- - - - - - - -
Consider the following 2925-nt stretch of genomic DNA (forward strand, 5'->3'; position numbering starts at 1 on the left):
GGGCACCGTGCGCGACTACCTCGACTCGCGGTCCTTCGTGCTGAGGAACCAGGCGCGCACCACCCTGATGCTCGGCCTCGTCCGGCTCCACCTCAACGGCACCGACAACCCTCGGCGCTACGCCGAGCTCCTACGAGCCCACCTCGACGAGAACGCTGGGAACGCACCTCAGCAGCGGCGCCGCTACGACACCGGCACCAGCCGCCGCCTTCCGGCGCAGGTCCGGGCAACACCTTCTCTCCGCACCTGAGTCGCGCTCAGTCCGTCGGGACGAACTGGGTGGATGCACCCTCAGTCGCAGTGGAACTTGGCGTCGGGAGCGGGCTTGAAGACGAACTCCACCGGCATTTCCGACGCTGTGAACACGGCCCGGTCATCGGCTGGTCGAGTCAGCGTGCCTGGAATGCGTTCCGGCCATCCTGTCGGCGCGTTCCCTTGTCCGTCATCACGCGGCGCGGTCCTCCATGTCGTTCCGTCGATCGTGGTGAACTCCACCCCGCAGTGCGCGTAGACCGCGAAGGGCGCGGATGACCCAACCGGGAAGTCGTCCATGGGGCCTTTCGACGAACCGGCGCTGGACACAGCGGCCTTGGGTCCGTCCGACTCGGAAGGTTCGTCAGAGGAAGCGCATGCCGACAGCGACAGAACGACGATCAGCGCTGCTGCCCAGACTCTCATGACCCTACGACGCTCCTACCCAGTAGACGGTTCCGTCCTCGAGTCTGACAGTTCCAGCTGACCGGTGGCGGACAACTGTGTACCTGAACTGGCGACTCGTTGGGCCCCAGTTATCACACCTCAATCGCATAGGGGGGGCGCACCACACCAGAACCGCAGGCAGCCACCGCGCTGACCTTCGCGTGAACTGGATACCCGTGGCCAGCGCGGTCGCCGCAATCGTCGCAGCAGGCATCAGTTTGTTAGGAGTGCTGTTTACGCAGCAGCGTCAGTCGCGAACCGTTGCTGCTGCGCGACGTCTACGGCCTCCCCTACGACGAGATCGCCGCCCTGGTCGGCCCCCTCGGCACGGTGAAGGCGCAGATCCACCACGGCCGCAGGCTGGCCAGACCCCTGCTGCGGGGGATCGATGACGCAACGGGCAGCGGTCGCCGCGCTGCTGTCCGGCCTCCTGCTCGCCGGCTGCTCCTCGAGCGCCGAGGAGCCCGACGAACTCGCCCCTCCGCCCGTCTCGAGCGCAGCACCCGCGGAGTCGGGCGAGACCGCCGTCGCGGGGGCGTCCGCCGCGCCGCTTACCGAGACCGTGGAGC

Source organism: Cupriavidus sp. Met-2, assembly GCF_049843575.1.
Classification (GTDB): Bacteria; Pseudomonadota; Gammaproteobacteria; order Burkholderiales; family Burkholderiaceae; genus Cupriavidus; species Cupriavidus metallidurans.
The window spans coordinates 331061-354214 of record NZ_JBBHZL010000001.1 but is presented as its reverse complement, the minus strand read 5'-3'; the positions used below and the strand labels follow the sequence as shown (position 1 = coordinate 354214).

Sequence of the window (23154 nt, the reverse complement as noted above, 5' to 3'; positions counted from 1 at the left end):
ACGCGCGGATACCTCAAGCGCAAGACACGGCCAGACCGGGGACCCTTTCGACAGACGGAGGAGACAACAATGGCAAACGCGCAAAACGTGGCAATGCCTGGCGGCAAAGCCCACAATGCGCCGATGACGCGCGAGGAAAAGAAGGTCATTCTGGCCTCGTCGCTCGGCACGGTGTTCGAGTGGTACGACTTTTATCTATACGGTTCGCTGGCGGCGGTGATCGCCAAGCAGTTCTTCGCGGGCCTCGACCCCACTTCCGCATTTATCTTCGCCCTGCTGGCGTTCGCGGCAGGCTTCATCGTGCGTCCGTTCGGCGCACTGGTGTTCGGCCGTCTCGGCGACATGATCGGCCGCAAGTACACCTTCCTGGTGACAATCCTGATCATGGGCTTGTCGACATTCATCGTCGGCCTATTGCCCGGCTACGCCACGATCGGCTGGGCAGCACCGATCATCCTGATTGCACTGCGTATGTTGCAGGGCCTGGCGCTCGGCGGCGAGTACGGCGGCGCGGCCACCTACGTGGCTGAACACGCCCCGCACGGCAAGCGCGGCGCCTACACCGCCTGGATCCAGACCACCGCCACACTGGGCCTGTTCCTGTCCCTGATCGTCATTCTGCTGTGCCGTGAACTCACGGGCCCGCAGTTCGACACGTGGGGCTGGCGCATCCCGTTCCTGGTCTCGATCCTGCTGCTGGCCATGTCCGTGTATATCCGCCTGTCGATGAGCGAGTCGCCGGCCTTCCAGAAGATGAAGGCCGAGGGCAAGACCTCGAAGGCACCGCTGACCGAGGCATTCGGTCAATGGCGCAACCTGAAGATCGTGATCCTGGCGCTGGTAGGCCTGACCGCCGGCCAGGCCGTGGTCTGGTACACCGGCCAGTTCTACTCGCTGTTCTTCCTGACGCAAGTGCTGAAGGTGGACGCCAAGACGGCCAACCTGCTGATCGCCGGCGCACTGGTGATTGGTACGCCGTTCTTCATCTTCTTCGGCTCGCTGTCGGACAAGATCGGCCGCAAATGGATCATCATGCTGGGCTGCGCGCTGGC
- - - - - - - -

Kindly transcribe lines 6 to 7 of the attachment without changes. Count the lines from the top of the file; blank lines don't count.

Sequence of the window (23154 nt, the reverse complement as noted above, 5' to 3'; positions counted from 1 at the left end):
ACGCGCGGATACCTCAAGCGCAAGACACGGCCAGACCGGGGACCCTTTCGACAGACGGAGGAGACAACAATGGCAAACGCGCAAAACGTGGCAATGCCTGGCGGCAAAGCCCACAATGCGCCGATGACGCGCGAGGAAAAGAAGGTCATTCTGGCCTCGTCGCTCGGCACGGTGTTCGAGTGGTACGACTTTTATCTATACGGTTCGCTGGCGGCGGTGATCGCCAAGCAGTTCTTCGCGGGCCTCGACCCCACTTCCGCATTTATCTTCGCCCTGCTGGCGTTCGCGGCAGGCTTCATCGTGCGTCCGTTCGGCGCACTGGTGTTCGGCCGTCTCGGCGACATGATCGGCCGCAAGTACACCTTCCTGGTGACAATCCTGATCATGGGCTTGTCGACATTCATCGTCGGCCTATTGCCCGGCTACGCCACGATCGGCTGGGCAGCACCGATCATCCTGATTGCACTGCGTATGTTGCAGGGCCTGGCGCTCGGCGGCGAGTACGGCGGCGCGGCCACCTACGTGGCTGAACACGCCCCGCACGGCAAGCGCGGCGCCTACACCGCCTGGATCCAGACCACCGCCACACTGGGCCTGTTCCTGTCCCTGATCGTCATTCTGCTGTGCCGTGAACTCACGGGCCCGCAGTTCGACACGTGGGGCTGGCGCATCCCGTTCCTGGTCTCGATCCTGCTGCTGGCCATGTCCGTGTATATCCGCCTGTCGATGAGCGAGTCGCCGGCCTTCCAGAAGATGAAGGCCGAGGGCAAGACCTCGAAGGCACCGCTGACCGAGGCATTCGGTCAATGGCGCAACCTGAAGATCGTGATCCTGGCGCTGGTAGGCCTGACCGCCGGCCAGGCCGTGGTCTGGTACACCGGCCAGTTCTACTCGCTGTTCTTCCTGACGCAAGTGCTGAAGGTGGACGCCAAGACGGCCAACCTGCTGATCGCCGGCGCACTGGTGATTGGTACGCCGTTCTTCATCTTCTTCGGCTCGCTGTCGGACAAGATCGGCCGCAAATGGATCATCATGCTGGGCTGCGCGCTGGC